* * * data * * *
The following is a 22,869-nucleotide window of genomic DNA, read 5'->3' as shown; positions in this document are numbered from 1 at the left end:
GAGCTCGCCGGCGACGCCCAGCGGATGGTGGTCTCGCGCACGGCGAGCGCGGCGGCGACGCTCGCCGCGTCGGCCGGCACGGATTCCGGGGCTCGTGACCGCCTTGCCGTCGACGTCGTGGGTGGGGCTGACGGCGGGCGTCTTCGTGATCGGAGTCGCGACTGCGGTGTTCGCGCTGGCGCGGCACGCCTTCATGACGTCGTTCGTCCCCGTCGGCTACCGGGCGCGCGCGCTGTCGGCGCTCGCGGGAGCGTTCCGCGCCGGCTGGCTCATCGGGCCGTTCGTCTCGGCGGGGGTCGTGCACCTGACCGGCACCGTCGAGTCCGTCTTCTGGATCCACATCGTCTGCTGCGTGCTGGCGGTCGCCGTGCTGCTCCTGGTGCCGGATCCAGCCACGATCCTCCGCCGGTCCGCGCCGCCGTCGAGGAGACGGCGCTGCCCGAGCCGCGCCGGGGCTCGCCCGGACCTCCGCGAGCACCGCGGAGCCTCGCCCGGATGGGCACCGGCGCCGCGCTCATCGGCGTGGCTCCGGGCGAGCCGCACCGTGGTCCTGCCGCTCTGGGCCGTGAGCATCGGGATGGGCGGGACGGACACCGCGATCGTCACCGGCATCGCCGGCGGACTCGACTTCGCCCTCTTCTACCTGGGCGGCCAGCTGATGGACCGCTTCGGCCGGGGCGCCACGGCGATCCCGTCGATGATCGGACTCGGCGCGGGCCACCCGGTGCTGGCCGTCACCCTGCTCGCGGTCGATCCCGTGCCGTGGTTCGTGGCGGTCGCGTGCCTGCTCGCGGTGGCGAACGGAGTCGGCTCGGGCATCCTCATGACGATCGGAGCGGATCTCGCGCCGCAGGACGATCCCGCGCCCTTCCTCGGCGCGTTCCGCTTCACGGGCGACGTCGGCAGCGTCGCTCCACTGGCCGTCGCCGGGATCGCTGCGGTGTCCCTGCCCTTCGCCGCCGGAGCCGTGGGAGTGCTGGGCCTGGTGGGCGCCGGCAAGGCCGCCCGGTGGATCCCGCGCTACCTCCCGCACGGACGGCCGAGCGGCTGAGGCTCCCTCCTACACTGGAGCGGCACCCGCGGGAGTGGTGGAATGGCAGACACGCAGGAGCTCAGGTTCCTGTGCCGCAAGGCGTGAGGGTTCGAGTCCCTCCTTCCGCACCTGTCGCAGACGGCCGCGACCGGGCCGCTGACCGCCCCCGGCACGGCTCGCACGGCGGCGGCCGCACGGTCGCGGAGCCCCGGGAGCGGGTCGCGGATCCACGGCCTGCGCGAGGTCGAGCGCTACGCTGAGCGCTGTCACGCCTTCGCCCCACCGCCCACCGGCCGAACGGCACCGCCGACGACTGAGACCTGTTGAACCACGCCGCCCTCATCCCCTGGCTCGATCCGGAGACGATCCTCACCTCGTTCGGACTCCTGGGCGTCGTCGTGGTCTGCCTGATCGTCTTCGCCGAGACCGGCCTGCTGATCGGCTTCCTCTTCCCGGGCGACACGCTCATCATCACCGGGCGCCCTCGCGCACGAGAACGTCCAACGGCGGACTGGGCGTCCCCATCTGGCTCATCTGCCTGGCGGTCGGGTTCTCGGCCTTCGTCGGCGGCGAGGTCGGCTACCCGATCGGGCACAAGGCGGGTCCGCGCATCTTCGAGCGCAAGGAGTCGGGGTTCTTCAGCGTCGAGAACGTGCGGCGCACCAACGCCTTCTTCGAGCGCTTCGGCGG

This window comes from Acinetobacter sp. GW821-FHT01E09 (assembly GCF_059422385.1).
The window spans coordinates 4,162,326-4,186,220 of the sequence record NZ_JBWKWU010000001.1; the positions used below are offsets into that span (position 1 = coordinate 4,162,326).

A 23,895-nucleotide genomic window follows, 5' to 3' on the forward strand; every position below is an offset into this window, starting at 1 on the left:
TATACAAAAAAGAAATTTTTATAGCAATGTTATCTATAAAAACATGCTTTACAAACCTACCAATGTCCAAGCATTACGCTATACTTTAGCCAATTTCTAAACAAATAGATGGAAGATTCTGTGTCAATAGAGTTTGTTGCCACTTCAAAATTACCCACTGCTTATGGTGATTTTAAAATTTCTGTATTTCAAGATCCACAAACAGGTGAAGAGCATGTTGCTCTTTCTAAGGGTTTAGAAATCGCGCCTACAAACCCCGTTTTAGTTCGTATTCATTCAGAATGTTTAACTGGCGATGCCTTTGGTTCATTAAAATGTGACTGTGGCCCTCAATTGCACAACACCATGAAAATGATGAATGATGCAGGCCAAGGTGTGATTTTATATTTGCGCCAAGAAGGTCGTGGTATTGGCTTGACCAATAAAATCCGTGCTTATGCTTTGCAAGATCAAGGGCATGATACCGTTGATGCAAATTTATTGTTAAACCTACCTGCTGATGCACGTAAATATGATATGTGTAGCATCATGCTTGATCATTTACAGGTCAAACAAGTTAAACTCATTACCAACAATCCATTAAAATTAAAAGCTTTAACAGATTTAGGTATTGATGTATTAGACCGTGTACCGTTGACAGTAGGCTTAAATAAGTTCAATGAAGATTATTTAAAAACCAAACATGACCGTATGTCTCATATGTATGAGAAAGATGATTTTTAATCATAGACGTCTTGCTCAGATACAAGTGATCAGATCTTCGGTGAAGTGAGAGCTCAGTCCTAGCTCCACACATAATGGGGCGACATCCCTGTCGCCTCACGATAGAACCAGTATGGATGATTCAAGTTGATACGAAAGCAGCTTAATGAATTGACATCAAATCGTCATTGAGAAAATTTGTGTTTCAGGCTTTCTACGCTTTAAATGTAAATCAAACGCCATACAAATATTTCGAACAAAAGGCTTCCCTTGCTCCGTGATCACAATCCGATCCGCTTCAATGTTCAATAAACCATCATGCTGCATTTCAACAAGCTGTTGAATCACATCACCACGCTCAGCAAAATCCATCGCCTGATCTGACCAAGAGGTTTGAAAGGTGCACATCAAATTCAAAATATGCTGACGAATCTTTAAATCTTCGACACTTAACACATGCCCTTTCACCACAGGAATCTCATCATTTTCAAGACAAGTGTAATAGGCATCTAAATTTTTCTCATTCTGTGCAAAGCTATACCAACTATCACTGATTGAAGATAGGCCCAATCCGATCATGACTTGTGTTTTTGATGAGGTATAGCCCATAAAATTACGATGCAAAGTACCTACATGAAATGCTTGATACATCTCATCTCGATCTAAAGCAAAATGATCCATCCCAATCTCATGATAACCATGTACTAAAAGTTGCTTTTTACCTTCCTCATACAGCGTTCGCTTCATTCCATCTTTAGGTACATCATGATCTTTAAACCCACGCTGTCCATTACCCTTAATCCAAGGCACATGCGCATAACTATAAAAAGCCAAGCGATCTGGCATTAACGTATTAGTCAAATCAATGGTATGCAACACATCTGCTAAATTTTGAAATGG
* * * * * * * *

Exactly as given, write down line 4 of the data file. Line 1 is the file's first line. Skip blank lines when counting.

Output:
The window spans coordinates 4,162,326-4,186,220 of the sequence record NZ_JBWKWU010000001.1; the positions used below are offsets into that span (position 1 = coordinate 4,162,326).